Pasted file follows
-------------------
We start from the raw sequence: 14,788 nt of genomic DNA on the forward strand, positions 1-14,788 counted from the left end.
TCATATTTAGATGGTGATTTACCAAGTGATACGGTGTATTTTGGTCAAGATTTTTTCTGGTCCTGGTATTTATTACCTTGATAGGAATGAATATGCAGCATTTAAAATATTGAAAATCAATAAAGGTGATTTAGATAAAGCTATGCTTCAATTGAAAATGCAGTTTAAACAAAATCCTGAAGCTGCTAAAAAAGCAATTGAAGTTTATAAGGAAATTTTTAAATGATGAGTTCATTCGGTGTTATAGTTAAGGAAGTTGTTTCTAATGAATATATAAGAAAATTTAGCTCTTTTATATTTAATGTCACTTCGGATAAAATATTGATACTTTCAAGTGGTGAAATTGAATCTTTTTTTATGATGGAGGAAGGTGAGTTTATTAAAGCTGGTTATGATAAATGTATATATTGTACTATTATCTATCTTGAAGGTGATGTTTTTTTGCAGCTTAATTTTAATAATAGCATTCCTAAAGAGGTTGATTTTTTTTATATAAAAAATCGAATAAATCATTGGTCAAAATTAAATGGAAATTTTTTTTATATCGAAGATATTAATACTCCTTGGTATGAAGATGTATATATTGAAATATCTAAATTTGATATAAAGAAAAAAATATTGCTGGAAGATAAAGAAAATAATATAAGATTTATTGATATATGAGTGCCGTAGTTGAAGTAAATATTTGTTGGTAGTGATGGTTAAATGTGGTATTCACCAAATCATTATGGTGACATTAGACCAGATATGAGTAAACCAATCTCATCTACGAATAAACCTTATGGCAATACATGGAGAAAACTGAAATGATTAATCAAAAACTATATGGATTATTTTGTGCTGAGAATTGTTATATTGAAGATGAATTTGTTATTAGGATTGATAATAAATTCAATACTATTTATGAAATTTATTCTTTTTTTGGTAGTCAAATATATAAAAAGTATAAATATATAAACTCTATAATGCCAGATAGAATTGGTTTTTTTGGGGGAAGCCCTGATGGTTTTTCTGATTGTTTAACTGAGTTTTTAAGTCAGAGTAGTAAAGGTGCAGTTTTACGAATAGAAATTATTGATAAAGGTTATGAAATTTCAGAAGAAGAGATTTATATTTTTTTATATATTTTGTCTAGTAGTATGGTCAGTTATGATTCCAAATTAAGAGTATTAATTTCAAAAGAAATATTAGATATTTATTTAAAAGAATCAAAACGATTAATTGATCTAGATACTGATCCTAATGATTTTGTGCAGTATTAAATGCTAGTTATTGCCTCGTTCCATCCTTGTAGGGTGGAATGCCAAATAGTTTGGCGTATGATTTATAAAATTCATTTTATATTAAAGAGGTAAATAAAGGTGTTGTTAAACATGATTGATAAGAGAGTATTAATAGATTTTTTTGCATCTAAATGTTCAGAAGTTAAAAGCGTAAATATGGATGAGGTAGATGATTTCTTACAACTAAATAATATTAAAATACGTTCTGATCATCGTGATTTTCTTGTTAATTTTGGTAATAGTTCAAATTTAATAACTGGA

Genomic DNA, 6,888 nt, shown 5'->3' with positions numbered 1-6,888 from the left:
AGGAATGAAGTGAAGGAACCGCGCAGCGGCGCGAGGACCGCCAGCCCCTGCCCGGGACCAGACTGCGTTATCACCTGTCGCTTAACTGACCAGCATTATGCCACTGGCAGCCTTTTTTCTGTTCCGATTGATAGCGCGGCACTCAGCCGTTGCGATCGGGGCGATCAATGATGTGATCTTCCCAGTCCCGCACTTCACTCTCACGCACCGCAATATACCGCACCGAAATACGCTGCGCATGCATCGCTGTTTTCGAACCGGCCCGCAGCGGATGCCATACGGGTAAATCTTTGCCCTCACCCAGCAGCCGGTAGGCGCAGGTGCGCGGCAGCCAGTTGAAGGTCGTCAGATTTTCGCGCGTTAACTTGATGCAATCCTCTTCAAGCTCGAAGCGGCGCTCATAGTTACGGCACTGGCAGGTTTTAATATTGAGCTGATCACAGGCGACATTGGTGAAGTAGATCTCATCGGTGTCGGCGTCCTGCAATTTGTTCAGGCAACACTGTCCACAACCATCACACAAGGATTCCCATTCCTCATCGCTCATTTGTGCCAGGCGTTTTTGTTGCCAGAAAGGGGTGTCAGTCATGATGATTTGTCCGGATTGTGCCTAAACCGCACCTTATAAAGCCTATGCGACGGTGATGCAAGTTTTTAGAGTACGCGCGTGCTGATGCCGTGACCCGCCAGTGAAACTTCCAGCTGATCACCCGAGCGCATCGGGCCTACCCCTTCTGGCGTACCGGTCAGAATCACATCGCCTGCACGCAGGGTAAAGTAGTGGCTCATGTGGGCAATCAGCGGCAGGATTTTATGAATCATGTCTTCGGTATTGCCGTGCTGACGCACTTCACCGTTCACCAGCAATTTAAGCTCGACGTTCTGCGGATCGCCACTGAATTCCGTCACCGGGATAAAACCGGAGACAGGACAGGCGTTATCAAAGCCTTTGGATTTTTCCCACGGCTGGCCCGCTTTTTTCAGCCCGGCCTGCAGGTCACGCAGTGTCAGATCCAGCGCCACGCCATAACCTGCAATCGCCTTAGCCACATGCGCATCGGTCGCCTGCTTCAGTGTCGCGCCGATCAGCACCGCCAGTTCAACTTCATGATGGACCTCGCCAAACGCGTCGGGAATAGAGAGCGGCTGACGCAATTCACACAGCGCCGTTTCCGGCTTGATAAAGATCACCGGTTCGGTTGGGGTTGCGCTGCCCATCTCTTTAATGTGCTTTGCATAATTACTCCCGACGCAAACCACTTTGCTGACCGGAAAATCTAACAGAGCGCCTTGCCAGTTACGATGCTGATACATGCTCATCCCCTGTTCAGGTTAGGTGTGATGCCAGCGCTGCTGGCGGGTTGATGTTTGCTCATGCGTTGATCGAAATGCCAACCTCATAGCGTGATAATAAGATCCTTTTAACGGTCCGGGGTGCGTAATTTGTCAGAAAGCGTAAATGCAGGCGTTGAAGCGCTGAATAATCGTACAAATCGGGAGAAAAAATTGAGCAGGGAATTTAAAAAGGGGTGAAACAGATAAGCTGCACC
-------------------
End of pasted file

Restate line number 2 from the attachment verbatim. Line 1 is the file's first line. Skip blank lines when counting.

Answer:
TCATATTTAGATGGTGATTTACCAAGTGATACGGTGTATTTTGGTCAAGATTTTTTCTGGTCCTGGTATTTATTACCTTGATAGGAATGAATATGCAGCATTTAAAATATTGAAAATCAATAAAGGTGATTTAGATAAAGCTATGCTTCAATTGAAAATGCAGTTTAAACAAAATCCTGAAGCTGCTAAAAAAGCAATTGAAGTTTATAAGGAAATTTTTAAATGATGAGTTCATTCGGTGTTATAGTTAAGGAAGTTGTTTCTAATGAATATATAAGAAAATTTAGCTCTTTTATATTTAATGTCACTTCGGATAAAATATTGATACTTTCAAGTGGTGAAATTGAATCTTTTTTTATGATGGAGGAAGGTGAGTTTATTAAAGCTGGTTATGATAAATGTATATATTGTACTATTATCTATCTTGAAGGTGATGTTTTTTTGCAGCTTAATTTTAATAATAGCATTCCTAAAGAGGTTGATTTTTTTTATATAAAAAATCGAATAAATCATTGGTCAAAATTAAATGGAAATTTTTTTTATATCGAAGATATTAATACTCCTTGGTATGAAGATGTATATATTGAAATATCTAAATTTGATATAAAGAAAAAAATATTGCTGGAAGATAAAGAAAATAATATAAGATTTATTGATATATGAGTGCCGTAGTTGAAGTAAATATTTGTTGGTAGTGATGGTTAAATGTGGTATTCACCAAATCATTATGGTGACATTAGACCAGATATGAGTAAACCAATCTCATCTACGAATAAACCTTATGGCAATACATGGAGAAAACTGAAATGATTAATCAAAAACTATATGGATTATTTTGTGCTGAGAATTGTTATATTGAAGATGAATTTGTTATTAGGATTGATAATAAATTCAATACTATTTATGAAATTTATTCTTTTTTTGGTAGTCAAATATATAAAAAGTATAAATATATAAACTCTATAATGCCAGATAGAATTGGTTTTTTTGGGGGAAGCCCTGATGGTTTTTCTGATTGTTTAACTGAGTTTTTAAGTCAGAGTAGTAAAGGTGCAGTTTTACGAATAGAAATTATTGATAAAGGTTATGAAATTTCAGAAGAAGAGATTTATATTTTTTTATATATTTTGTCTAGTAGTATGGTCAGTTATGATTCCAAATTAAGAGTATTAATTTCAAAAGAAATATTAGATATTTATTTAAAAGAATCAAAACGATTAATTGATCTAGATACTGATCCTAATGATTTTGTGCAGTATTAAATGCTAGTTATTGCCTCGTTCCATCCTTGTAGGGTGGAATGCCAAATAGTTTGGCGTATGATTTATAAAATTCATTTTATATTAAAGAGGTAAATAAAGGTGTTGTTAAACATGATTGATAAGAGAGTATTAATAGATTTTTTTGCATCTAAATGTTCAGAAGTTAAAAGCGTAAATATGGATGAGGTAGATGATTTCTTACAACTAAATAATATTAAAATACGTTCTGATCATCGTGATTTTCTTGTTAATTTTGGTAATAGTTCAAATTTAATAACTGGA